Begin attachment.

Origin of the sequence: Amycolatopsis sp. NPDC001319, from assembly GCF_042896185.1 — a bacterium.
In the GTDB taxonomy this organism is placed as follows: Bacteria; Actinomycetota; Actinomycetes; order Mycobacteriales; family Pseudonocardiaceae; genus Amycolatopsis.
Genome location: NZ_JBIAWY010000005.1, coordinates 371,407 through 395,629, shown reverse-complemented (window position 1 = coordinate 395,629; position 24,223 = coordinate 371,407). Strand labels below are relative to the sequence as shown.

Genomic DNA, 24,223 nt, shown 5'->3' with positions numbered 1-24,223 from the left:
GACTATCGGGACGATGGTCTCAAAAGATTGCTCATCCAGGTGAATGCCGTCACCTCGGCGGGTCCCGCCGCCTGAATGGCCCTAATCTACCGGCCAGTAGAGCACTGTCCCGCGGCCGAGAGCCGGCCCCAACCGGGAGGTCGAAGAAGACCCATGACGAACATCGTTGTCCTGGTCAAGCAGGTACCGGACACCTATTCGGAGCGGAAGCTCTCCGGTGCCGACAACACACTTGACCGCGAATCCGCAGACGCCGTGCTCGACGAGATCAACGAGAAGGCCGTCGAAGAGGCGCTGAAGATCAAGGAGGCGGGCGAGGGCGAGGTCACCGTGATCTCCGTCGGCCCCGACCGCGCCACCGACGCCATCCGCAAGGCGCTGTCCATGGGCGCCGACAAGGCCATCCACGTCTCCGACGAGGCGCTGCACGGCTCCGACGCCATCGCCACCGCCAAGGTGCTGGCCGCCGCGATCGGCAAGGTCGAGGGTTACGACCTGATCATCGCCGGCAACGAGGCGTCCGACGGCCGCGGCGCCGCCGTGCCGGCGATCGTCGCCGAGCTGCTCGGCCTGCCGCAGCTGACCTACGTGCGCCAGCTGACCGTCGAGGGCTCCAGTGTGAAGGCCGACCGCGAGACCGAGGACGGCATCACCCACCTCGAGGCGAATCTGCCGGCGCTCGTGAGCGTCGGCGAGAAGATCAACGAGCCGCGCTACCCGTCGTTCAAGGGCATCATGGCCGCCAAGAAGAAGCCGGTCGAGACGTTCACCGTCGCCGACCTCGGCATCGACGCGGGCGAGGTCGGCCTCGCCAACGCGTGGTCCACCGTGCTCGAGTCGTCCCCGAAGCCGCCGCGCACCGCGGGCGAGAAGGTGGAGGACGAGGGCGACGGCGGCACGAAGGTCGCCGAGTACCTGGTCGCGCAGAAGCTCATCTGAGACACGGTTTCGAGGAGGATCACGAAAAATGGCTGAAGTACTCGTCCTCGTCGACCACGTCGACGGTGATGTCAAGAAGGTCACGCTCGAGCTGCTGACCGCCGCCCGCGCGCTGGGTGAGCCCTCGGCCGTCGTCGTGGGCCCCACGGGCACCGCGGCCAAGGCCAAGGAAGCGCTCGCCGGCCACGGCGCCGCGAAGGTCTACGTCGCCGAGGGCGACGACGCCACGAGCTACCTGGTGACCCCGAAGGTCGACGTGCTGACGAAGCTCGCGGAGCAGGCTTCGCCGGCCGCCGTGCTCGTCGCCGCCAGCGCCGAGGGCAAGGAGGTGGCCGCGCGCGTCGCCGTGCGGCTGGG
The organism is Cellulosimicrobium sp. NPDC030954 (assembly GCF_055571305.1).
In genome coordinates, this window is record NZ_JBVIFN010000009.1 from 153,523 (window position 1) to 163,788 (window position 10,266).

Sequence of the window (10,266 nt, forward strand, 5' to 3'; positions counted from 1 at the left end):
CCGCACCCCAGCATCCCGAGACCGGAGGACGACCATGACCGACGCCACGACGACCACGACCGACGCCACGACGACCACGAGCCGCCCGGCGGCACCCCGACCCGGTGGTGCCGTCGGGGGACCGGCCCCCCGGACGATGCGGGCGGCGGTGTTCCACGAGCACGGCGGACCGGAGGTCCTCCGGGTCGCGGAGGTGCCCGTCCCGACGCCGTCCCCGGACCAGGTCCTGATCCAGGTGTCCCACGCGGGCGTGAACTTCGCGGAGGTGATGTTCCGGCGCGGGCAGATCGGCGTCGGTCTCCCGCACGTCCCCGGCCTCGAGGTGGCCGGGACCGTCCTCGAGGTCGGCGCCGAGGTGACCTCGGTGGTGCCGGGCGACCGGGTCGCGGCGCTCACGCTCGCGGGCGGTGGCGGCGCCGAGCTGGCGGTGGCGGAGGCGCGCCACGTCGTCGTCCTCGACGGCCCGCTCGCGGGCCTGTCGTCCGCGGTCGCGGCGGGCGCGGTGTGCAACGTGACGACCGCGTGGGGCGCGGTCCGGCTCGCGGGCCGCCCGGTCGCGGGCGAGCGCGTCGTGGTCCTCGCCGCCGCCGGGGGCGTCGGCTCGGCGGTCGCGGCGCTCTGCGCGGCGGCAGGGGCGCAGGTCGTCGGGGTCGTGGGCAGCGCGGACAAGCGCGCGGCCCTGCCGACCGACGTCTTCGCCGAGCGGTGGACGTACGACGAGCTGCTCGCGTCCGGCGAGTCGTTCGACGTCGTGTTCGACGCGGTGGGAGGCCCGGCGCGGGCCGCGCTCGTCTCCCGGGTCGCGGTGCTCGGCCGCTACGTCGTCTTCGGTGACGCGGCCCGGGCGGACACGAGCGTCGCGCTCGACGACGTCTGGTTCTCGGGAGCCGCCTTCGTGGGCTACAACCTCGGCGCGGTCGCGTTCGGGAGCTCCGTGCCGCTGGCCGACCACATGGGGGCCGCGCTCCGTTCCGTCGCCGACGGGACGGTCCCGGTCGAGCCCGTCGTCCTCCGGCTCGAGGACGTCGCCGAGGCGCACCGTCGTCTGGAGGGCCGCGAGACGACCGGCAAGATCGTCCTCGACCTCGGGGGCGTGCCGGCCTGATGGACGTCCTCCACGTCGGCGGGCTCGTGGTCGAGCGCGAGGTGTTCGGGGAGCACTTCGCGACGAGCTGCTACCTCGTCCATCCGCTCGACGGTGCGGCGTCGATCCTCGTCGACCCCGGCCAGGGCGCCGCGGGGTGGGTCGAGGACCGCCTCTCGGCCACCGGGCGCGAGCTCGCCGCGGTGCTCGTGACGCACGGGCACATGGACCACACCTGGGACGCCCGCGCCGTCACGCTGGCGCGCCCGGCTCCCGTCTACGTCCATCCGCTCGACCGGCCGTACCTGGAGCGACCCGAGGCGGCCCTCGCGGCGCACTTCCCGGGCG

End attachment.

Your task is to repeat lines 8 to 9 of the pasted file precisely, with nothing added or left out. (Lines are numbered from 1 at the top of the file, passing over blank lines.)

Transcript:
Sequence of the window (10,266 nt, forward strand, 5' to 3'; positions counted from 1 at the left end):
CCGCACCCCAGCATCCCGAGACCGGAGGACGACCATGACCGACGCCACGACGACCACGACCGACGCCACGACGACCACGAGCCGCCCGGCGGCACCCCGACCCGGTGGTGCCGTCGGGGGACCGGCCCCCCGGACGATGCGGGCGGCGGTGTTCCACGAGCACGGCGGACCGGAGGTCCTCCGGGTCGCGGAGGTGCCCGTCCCGACGCCGTCCCCGGACCAGGTCCTGATCCAGGTGTCCCACGCGGGCGTGAACTTCGCGGAGGTGATGTTCCGGCGCGGGCAGATCGGCGTCGGTCTCCCGCACGTCCCCGGCCTCGAGGTGGCCGGGACCGTCCTCGAGGTCGGCGCCGAGGTGACCTCGGTGGTGCCGGGCGACCGGGTCGCGGCGCTCACGCTCGCGGGCGGTGGCGGCGCCGAGCTGGCGGTGGCGGAGGCGCGCCACGTCGTCGTCCTCGACGGCCCGCTCGCGGGCCTGTCGTCCGCGGTCGCGGCGGGCGCGGTGTGCAACGTGACGACCGCGTGGGGCGCGGTCCGGCTCGCGGGCCGCCCGGTCGCGGGCGAGCGCGTCGTGGTCCTCGCCGCCGCCGGGGGCGTCGGCTCGGCGGTCGCGGCGCTCTGCGCGGCGGCAGGGGCGCAGGTCGTCGGGGTCGTGGGCAGCGCGGACAAGCGCGCGGCCCTGCCGACCGACGTCTTCGCCGAGCGGTGGACGTACGACGAGCTGCTCGCGTCCGGCGAGTCGTTCGACGTCGTGTTCGACGCGGTGGGAGGCCCGGCGCGGGCCGCGCTCGTCTCCCGGGTCGCGGTGCTCGGCCGCTACGTCGTCTTCGGTGACGCGGCCCGGGCGGACACGAGCGTCGCGCTCGACGACGTCTGGTTCTCGGGAGCCGCCTTCGTGGGCTACAACCTCGGCGCGGTCGCGTTCGGGAGCTCCGTGCCGCTGGCCGACCACATGGGGGCCGCGCTCCGTTCCGTCGCCGACGGGACGGTCCCGGTCGAGCCCGTCGTCCTCCGGCTCGAGGACGTCGCCGAGGCGCACCGTCGTCTGGAGGGCCGCGAGACGACCGGCAAGATCGTCCTCGACCTCGGGGGCGTGCCGGCCTGATGGACGTCCTCCACGTCGGCGGGCTCGTGGTCGAGCGCGAGGTGTTCGGGGAGCACTTCGCGACGAGCTGCTACCTCGTCCATCCGCTCGACGGTGCGGCGTCGATCCTCGTCGACCCCGGCCAGGGCGCCGCGGGGTGGGTCGAGGACCGCCTCTCGGCCACCGGGCGCGAGCTCGCCGCGGTGCTCGTGACGCACGGGCACATGGACCACACCTGGGACGCCCGCGCCGTCACGCTGGCGCGCCCGGCTCCCGTCTACGTCCATCCGCTCGACCGGCCGTACCTGGAGCGACCCGAGGCGGCCCTCGCGGCGCACTTCCCGGGCG